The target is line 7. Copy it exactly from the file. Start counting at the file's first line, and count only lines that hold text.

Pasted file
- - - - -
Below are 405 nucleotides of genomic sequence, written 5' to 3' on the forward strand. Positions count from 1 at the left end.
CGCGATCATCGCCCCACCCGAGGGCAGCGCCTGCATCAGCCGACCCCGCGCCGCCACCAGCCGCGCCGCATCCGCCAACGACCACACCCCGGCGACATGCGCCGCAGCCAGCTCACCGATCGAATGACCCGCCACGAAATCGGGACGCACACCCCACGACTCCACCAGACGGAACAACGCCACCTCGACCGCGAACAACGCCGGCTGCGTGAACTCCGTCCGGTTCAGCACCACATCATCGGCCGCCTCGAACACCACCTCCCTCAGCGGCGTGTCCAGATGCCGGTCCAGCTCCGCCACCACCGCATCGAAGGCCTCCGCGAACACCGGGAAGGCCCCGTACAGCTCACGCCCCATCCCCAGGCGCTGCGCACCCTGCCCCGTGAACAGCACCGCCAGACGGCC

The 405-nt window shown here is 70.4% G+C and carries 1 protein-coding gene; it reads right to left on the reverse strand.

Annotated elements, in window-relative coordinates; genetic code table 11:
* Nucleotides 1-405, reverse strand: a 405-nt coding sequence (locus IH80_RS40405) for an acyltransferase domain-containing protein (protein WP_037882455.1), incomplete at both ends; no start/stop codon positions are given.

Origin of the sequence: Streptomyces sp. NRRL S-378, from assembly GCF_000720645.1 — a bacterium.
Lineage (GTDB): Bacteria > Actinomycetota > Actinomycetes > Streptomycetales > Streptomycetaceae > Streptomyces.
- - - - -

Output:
Lineage (GTDB): Bacteria > Actinomycetota > Actinomycetes > Streptomycetales > Streptomycetaceae > Streptomyces.